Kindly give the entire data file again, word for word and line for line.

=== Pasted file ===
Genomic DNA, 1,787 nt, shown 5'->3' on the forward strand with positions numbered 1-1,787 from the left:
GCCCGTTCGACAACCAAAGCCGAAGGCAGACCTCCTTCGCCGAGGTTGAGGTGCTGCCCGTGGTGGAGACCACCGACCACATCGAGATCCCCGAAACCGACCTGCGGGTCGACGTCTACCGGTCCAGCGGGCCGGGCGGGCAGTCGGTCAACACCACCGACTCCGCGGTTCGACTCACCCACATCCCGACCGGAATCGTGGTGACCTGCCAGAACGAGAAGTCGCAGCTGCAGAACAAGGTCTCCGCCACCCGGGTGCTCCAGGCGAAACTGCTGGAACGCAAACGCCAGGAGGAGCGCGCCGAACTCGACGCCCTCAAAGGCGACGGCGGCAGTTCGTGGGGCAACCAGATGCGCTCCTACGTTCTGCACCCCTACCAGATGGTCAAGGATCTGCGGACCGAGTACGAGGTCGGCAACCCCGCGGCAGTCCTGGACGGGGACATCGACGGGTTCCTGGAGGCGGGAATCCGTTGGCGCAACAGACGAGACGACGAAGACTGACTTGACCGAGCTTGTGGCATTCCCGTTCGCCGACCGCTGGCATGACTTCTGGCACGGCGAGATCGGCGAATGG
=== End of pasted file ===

Genomic DNA, 1,787 nt, shown 5'->3' on the forward strand with positions numbered 1-1,787 from the left:
GCCCGTTCGACAACCAAAGCCGAAGGCAGACCTCCTTCGCCGAGGTTGAGGTGCTGCCCGTGGTGGAGACCACCGACCACATCGAGATCCCCGAAACCGACCTGCGGGTCGACGTCTACCGGTCCAGCGGGCCGGGCGGGCAGTCGGTCAACACCACCGACTCCGCGGTTCGACTCACCCACATCCCGACCGGAATCGTGGTGACCTGCCAGAACGAGAAGTCGCAGCTGCAGAACAAGGTCTCCGCCACCCGGGTGCTCCAGGCGAAACTGCTGGAACGCAAACGCCAGGAGGAGCGCGCCGAACTCGACGCCCTCAAAGGCGACGGCGGCAGTTCGTGGGGCAACCAGATGCGCTCCTACGTTCTGCACCCCTACCAGATGGTCAAGGATCTGCGGACCGAGTACGAGGTCGGCAACCCCGCGGCAGTCCTGGACGGGGACATCGACGGGTTCCTGGAGGCGGGAATCCGTTGGCGCAACAGACGAGACGACGAAGACTGACTTGACCGAGCTTGTGGCATTCCCGTTCGCCGACCGCTGGCATGACTTCTGGCACGGCGAGATCGGCGAATGG